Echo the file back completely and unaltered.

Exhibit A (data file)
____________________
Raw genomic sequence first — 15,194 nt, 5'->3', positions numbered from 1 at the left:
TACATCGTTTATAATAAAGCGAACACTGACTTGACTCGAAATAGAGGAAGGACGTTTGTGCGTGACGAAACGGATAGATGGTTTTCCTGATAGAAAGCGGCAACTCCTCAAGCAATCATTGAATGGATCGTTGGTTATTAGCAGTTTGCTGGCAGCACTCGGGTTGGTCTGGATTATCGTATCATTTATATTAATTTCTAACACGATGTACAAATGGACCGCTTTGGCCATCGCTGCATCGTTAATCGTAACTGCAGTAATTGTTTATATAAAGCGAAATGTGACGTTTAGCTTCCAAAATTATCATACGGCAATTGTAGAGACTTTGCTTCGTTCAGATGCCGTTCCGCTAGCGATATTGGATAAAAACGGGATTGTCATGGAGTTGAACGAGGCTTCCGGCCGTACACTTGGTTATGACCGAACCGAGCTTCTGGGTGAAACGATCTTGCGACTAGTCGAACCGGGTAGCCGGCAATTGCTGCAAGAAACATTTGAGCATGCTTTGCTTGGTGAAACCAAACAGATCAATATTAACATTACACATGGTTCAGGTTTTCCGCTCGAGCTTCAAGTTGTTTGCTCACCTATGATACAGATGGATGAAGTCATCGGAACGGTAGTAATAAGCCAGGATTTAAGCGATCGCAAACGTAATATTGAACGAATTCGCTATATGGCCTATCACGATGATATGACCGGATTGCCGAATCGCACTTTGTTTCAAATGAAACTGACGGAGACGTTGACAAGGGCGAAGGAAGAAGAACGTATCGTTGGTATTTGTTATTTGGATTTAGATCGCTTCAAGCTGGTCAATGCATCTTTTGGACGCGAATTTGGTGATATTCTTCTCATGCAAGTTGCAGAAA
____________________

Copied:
Raw genomic sequence first — 15,194 nt, 5'->3', positions numbered from 1 at the left:
TACATCGTTTATAATAAAGCGAACACTGACTTGACTCGAAATAGAGGAAGGACGTTTGTGCGTGACGAAACGGATAGATGGTTTTCCTGATAGAAAGCGGCAACTCCTCAAGCAATCATTGAATGGATCGTTGGTTATTAGCAGTTTGCTGGCAGCACTCGGGTTGGTCTGGATTATCGTATCATTTATATTAATTTCTAACACGATGTACAAATGGACCGCTTTGGCCATCGCTGCATCGTTAATCGTAACTGCAGTAATTGTTTATATAAAGCGAAATGTGACGTTTAGCTTCCAAAATTATCATACGGCAATTGTAGAGACTTTGCTTCGTTCAGATGCCGTTCCGCTAGCGATATTGGATAAAAACGGGATTGTCATGGAGTTGAACGAGGCTTCCGGCCGTACACTTGGTTATGACCGAACCGAGCTTCTGGGTGAAACGATCTTGCGACTAGTCGAACCGGGTAGCCGGCAATTGCTGCAAGAAACATTTGAGCATGCTTTGCTTGGTGAAACCAAACAGATCAATATTAACATTACACATGGTTCAGGTTTTCCGCTCGAGCTTCAAGTTGTTTGCTCACCTATGATACAGATGGATGAAGTCATCGGAACGGTAGTAATAAGCCAGGATTTAAGCGATCGCAAACGTAATATTGAACGAATTCGCTATATGGCCTATCACGATGATATGACCGGATTGCCGAATCGCACTTTGTTTCAAATGAAACTGACGGAGACGTTGACAAGGGCGAAGGAAGAAGAACGTATCGTTGGTATTTGTTATTTGGATTTAGATCGCTTCAAGCTGGTCAATGCATCTTTTGGACGCGAATTTGGTGATATTCTTCTCATGCAAGTTGCAGAAA